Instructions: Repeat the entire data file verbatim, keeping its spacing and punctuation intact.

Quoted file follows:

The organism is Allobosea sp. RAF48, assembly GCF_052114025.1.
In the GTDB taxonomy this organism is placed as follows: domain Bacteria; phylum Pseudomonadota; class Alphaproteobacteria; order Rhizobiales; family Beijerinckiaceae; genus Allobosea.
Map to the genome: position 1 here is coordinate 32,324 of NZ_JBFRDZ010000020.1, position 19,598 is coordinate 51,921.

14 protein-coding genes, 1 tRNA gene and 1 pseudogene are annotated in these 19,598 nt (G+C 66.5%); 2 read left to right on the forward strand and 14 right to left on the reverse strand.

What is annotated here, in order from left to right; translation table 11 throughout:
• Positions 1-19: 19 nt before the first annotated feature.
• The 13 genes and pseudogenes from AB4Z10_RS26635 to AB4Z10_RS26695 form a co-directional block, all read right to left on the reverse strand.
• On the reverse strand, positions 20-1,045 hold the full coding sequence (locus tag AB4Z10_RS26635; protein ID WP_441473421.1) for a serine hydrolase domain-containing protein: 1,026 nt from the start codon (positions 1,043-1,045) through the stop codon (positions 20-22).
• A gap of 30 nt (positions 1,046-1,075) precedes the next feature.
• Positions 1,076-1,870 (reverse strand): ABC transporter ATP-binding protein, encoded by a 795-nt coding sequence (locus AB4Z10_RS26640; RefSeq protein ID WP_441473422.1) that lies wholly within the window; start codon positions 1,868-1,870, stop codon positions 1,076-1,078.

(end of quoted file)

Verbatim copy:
The organism is Allobosea sp. RAF48, assembly GCF_052114025.1.
In the GTDB taxonomy this organism is placed as follows: domain Bacteria; phylum Pseudomonadota; class Alphaproteobacteria; order Rhizobiales; family Beijerinckiaceae; genus Allobosea.
Map to the genome: position 1 here is coordinate 32,324 of NZ_JBFRDZ010000020.1, position 19,598 is coordinate 51,921.

14 protein-coding genes, 1 tRNA gene and 1 pseudogene are annotated in these 19,598 nt (G+C 66.5%); 2 read left to right on the forward strand and 14 right to left on the reverse strand.

What is annotated here, in order from left to right; translation table 11 throughout:
• Positions 1-19: 19 nt before the first annotated feature.
• The 13 genes and pseudogenes from AB4Z10_RS26635 to AB4Z10_RS26695 form a co-directional block, all read right to left on the reverse strand.
• On the reverse strand, positions 20-1,045 hold the full coding sequence (locus tag AB4Z10_RS26635; protein ID WP_441473421.1) for a serine hydrolase domain-containing protein: 1,026 nt from the start codon (positions 1,043-1,045) through the stop codon (positions 20-22).
• A gap of 30 nt (positions 1,046-1,075) precedes the next feature.
• Positions 1,076-1,870 (reverse strand): ABC transporter ATP-binding protein, encoded by a 795-nt coding sequence (locus AB4Z10_RS26640; RefSeq protein ID WP_441473422.1) that lies wholly within the window; start codon positions 1,868-1,870, stop codon positions 1,076-1,078.